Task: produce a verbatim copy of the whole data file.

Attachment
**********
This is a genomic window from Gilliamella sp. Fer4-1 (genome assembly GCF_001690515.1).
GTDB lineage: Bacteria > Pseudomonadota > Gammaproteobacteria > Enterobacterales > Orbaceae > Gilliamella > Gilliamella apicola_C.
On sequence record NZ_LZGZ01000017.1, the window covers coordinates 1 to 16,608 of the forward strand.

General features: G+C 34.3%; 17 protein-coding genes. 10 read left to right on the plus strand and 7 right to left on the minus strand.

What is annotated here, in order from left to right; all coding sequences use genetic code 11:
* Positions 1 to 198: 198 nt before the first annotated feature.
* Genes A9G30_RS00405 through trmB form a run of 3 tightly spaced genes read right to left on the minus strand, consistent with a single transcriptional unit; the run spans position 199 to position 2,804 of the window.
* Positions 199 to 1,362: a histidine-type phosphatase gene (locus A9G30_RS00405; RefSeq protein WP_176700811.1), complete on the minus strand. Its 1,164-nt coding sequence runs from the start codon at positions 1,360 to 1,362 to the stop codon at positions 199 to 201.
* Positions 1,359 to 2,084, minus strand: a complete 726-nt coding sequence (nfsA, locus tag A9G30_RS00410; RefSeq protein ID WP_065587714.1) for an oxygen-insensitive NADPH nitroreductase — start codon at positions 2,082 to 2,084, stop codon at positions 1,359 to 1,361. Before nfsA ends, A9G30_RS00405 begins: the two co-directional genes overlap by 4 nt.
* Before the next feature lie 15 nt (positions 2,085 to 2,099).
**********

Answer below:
This is a genomic window from Gilliamella sp. Fer4-1 (genome assembly GCF_001690515.1).
GTDB lineage: Bacteria > Pseudomonadota > Gammaproteobacteria > Enterobacterales > Orbaceae > Gilliamella > Gilliamella apicola_C.
On sequence record NZ_LZGZ01000017.1, the window covers coordinates 1 to 16,608 of the forward strand.

General features: G+C 34.3%; 17 protein-coding genes. 10 read left to right on the plus strand and 7 right to left on the minus strand.

What is annotated here, in order from left to right; all coding sequences use genetic code 11:
* Positions 1 to 198: 198 nt before the first annotated feature.
* Genes A9G30_RS00405 through trmB form a run of 3 tightly spaced genes read right to left on the minus strand, consistent with a single transcriptional unit; the run spans position 199 to position 2,804 of the window.
* Positions 199 to 1,362: a histidine-type phosphatase gene (locus A9G30_RS00405; RefSeq protein WP_176700811.1), complete on the minus strand. Its 1,164-nt coding sequence runs from the start codon at positions 1,360 to 1,362 to the stop codon at positions 199 to 201.
* Positions 1,359 to 2,084, minus strand: a complete 726-nt coding sequence (nfsA, locus tag A9G30_RS00410; RefSeq protein ID WP_065587714.1) for an oxygen-insensitive NADPH nitroreductase — start codon at positions 2,082 to 2,084, stop codon at positions 1,359 to 1,361. Before nfsA ends, A9G30_RS00405 begins: the two co-directional genes overlap by 4 nt.
* Before the next feature lie 15 nt (positions 2,085 to 2,099).